Continued forward movement would not come easily for Rumphius, however. In 1674, his wife and daughter were killed in a major earthquake that struck the island of Ambon. A neighborhood fire in 1687 destroyed all of his original illustrations (his manuscript was saved). In 1692, the first six books of the herbal, including the redrawn illustrations, were lost at sea. Fortunately, the then governor-general of Batavia was a naturalist and one of Rumphius’ biggest supporters. Before the original manuscript was shipped to Amsterdam, he had Rumphius’ manuscript copied. Now that the governor-general’s copy was the only one in existence, he ordered that a second copy be made, as well as two sets of illustrations (Beekman, 2011).
Adding to Rumphius’ misfortunes was the theft of completed drawings stolen from his office in 1695 (Beekman, 2011).
In spite of these setbacks, the completed herbal and the appendix were safely in the hands of the Dutch East Indies Company by 1701. There was only one problem, though. The Dutch East Indies Company did not want to publish the herbal because they felt it contained proprietary information; they were especially concerned about Rumphius’ notes about cloves and nutmeg (Beekman, 2011). The Company eventually changed its mind about publishing the herbal, but with the condition that they be allowed to review passages that “could be judged detrimental to the Company” (Beekman, 2011). This change-of-heart came too late for Rumphius, however. He died three months earlier.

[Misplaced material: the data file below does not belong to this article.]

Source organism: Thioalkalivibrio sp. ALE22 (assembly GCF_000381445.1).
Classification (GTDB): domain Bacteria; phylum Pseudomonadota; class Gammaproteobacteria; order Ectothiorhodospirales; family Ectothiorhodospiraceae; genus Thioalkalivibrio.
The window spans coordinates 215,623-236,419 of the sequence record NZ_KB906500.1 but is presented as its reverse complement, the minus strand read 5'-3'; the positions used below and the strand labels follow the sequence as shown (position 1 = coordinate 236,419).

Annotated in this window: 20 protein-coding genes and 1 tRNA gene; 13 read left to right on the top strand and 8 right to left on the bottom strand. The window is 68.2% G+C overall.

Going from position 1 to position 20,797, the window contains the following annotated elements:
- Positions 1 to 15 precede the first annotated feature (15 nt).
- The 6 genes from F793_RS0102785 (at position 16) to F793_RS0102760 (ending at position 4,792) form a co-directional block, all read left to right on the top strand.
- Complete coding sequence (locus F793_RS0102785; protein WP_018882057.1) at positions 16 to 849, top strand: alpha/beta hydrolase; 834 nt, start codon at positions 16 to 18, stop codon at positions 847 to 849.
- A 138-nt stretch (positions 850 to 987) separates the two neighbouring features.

You would think the Dutch East Indies Company’s change-of-heart would clear the way for the herbal to be published for public consumption as Rumphius had planned. But this did not happen. It would be another 34 years before the Dutch East Indies Company would release the manuscript. The manuscript was eventually received by Johannes Burman, a Dutch botanist and expert in tropical biology. The year was 1736. A mere seventy-nine years after Rumphius began the field work for his herbal upon transferring to the civil service branch of the Dutch East Indies Company.